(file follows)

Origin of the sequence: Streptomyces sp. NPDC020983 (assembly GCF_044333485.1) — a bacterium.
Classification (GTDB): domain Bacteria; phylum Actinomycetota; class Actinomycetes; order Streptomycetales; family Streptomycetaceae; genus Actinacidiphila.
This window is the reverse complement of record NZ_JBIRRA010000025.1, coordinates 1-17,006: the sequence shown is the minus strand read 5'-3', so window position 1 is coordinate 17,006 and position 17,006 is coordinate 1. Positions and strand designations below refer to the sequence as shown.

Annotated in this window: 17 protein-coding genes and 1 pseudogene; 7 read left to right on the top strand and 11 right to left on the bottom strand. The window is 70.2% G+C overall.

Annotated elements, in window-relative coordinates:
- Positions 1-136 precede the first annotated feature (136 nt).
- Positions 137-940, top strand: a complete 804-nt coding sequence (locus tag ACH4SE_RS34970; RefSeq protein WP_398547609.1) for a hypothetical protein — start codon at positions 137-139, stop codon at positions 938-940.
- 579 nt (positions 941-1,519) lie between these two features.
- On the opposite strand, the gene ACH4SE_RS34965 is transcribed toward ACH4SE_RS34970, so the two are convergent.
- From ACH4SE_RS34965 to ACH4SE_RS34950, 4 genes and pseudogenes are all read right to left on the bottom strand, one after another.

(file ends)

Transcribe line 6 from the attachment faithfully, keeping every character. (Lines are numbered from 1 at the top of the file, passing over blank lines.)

- Positions 1-136 precede the first annotated feature (136 nt).